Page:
Today through Saturday morning, I am in Denver for the National Council of Teachers of Mathematics Annual Meeting and Exposition.
I spent the full day today in a Response to Intervention workshop, where many of my district’s initiatives were indirectly affirmed by what the presenters were using as good practice for math teaching generally, and for supporting struggling learners specifically. I know I will dedicate a full blog post to respond to this workshop in the near future, suffice to say now that I found it very affirming to hear the discussion on diagnostic testing of students as formative assessment:
Tonight I also listened to the keynote address from Mayim Bialik on the influence one teacher can have on a student.
Tomorrow and Friday I will attend various sessions. Some are research based, some focus on specific methods or tools I have heard of and want to know more about, but in all sessions I will have the following two questions in my mind:
1. what are we already doing that is good practice? (And how can we improve consistency of implementation of good practice?), and
2. What does research say is good practice that we need to include, but haven’t yet, to improve student learning?
For me, “improving student learning” doesn’t mean improved test scores. It means increased engagement that comes from teachers focusing on creativity, problem solving, and real life explorations… And invariably from this the increased scores follow.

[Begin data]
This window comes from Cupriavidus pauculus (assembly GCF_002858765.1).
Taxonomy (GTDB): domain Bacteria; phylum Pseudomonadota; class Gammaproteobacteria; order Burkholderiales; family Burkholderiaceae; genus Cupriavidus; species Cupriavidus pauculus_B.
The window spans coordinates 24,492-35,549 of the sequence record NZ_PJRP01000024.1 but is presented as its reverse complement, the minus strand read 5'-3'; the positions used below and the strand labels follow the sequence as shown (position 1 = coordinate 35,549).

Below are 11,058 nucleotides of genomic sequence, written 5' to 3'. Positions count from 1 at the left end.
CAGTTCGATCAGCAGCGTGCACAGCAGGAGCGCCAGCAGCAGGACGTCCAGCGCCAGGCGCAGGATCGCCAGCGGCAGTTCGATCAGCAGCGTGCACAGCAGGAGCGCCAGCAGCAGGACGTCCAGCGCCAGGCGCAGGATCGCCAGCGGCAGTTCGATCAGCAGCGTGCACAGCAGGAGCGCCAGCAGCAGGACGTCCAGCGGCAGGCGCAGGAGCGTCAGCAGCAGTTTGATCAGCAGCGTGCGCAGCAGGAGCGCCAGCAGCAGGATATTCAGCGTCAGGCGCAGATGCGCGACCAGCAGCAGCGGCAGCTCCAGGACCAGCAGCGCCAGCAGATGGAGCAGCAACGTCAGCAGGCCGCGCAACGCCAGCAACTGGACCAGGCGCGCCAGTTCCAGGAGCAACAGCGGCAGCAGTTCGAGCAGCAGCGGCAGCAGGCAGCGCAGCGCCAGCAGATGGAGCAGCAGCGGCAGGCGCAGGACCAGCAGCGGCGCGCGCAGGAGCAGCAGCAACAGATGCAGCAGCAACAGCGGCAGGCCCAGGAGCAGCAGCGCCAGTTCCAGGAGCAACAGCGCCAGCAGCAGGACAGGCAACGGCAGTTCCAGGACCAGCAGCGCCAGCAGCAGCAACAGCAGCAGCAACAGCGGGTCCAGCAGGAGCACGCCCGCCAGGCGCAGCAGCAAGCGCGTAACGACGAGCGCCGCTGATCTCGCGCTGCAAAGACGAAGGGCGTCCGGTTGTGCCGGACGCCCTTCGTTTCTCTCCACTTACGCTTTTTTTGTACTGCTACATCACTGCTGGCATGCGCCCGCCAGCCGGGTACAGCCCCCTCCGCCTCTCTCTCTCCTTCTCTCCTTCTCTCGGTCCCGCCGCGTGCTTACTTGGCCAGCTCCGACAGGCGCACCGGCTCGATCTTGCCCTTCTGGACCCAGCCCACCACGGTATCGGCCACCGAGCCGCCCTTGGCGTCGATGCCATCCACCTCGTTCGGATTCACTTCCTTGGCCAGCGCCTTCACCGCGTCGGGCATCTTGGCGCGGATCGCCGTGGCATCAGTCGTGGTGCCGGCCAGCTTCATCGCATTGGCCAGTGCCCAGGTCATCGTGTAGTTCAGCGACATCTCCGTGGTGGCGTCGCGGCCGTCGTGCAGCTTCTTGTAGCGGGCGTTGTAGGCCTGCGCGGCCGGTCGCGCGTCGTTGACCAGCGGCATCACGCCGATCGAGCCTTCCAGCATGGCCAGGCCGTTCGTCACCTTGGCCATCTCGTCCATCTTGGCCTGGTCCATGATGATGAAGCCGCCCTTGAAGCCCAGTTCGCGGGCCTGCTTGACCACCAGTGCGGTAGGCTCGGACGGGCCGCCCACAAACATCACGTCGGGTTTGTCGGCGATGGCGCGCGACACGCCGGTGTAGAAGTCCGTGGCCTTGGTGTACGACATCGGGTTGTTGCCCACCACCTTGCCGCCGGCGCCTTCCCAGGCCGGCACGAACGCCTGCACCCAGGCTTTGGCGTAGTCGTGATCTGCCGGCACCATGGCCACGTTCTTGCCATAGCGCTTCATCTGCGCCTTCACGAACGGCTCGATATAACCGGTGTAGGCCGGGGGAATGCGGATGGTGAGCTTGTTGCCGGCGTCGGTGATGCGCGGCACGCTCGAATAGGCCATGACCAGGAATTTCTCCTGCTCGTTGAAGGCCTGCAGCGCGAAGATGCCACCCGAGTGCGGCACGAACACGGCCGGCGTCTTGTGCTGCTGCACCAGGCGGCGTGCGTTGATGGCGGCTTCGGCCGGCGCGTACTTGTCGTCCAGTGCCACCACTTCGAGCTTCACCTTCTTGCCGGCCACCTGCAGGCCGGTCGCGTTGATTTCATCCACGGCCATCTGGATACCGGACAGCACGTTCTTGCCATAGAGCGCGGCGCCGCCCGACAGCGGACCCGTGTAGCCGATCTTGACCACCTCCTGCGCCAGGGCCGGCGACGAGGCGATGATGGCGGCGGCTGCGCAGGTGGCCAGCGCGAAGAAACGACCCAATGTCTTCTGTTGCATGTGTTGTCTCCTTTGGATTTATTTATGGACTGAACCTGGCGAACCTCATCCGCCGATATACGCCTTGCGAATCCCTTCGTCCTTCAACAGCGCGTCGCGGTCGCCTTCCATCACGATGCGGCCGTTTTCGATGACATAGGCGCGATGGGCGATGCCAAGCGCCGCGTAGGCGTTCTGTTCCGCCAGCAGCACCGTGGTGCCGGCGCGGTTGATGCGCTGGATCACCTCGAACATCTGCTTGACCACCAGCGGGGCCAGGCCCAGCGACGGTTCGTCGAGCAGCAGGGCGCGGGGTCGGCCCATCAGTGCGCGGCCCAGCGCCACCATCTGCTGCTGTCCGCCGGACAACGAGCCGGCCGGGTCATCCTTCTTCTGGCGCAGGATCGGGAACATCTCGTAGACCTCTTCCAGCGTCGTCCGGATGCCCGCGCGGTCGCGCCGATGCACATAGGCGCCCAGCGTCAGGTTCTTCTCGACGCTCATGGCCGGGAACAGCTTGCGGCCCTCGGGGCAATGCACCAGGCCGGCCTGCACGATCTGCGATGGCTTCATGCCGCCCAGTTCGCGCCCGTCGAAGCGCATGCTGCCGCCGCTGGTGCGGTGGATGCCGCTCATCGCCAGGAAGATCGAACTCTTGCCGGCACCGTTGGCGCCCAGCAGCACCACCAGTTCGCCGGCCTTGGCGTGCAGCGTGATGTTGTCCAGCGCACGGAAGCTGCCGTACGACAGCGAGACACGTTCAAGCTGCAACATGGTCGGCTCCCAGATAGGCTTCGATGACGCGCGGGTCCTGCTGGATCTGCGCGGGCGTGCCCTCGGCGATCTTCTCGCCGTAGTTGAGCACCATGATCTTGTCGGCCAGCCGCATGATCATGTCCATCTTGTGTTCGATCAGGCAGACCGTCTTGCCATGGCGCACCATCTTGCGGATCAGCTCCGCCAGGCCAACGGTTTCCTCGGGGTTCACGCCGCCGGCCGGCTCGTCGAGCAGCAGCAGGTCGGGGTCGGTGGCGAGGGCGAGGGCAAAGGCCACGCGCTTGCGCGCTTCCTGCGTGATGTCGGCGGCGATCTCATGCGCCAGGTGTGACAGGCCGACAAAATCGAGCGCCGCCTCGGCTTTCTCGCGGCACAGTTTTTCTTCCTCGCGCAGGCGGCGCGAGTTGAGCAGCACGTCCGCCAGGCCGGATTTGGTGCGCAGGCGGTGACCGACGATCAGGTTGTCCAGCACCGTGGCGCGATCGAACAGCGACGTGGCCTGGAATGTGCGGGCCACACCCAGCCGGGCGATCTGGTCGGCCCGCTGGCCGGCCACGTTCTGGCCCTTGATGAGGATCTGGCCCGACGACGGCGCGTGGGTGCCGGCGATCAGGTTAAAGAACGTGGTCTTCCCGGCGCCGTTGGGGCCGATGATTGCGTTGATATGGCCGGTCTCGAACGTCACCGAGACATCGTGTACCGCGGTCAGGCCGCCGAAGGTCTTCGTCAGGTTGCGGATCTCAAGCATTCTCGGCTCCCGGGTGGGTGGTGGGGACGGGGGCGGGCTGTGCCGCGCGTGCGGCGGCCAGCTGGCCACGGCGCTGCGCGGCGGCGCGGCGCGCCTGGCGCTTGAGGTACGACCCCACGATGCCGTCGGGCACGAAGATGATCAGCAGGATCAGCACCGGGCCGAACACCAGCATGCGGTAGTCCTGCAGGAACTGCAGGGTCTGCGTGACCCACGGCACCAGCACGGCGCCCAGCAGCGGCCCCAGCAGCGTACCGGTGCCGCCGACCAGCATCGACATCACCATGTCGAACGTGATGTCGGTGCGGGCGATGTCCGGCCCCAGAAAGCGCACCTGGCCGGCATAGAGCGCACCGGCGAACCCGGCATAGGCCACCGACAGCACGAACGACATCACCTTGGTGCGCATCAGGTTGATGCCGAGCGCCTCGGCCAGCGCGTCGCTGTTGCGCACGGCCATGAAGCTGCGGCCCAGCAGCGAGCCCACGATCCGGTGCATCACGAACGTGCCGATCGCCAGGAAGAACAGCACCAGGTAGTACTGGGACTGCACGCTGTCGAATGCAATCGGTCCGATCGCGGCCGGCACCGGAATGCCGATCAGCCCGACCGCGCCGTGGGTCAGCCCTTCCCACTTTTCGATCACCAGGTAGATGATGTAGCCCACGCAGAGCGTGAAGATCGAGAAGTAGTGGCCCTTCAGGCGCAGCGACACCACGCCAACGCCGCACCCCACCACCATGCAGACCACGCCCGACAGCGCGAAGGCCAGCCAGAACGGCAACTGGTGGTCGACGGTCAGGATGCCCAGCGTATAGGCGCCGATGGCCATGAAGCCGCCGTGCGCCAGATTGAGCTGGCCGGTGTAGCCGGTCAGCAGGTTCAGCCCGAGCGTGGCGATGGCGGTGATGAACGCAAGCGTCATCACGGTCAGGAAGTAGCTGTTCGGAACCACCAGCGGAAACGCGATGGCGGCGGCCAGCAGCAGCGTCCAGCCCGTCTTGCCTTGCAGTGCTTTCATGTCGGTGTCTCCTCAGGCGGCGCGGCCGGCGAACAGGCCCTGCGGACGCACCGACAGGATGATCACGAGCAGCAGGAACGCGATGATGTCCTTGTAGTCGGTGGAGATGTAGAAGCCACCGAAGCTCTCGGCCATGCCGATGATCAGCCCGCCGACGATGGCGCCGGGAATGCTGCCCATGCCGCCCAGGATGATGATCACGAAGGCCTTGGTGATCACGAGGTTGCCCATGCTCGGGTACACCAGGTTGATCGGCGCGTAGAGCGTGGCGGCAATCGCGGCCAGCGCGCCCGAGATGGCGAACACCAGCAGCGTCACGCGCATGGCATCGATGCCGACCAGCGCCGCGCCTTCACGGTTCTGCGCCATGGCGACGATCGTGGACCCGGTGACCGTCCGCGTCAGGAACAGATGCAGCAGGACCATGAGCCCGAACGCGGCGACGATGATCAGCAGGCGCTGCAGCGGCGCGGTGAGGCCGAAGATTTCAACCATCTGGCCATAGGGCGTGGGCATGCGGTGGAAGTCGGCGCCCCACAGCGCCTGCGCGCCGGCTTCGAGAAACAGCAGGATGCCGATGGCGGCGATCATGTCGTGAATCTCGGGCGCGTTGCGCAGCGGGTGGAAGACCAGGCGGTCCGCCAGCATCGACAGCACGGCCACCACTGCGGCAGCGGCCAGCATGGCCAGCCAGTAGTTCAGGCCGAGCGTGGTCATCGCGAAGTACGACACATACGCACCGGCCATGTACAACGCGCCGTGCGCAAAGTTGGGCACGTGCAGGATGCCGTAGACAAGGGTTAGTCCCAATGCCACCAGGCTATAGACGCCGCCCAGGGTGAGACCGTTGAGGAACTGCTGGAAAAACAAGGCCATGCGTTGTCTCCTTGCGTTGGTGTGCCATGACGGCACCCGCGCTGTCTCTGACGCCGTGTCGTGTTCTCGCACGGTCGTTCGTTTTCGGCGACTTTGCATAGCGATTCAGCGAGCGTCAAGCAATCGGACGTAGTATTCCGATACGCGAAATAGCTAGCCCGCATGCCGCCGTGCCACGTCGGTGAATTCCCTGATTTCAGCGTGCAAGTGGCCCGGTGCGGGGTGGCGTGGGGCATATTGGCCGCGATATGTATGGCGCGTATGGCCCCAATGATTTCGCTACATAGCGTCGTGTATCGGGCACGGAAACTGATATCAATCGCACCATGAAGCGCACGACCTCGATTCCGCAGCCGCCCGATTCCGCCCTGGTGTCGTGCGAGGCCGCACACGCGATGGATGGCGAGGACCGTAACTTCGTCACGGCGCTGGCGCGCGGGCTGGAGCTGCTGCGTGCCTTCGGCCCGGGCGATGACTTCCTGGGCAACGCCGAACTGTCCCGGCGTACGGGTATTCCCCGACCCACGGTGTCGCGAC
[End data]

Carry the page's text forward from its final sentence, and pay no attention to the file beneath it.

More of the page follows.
Here is my listing of workshops for the next two days, with reflective blog posts to follow next week!
1. The Math behind the Heavens and Earth (historical understanding of cosmos thru math)
2. Proportional Reasoning: Creating Viable Arguments Through Inquiry and investigation
3. Cracking the Code of Algebra Without Cracking One’s Head
4. Math Journal: Jump Start Student Reflections
5. teaching Math Through Real World Topics
6. Saving the Planet with Math (sustainability math)
7. Increasing Equity Awareness and Transforming Practice
1. How Big is a Carbon Footprint
2. Singapore Visual Models to Reason and Make Sense of Problems
3. Reaching Students of Various Abilities through Flipping
4. Scan it, Solve it, Show it (QR codes in math)
5. Journal article writing, journal refereeing
6. Powerful Online Tools to Promote Powerful Math (Desmos calculator demo)
7. MOTO – NCTM’s first online tool with lessons for RtI Math Students
Busy, brain stretching days! Looking forward to both affirmations and challenging thinking!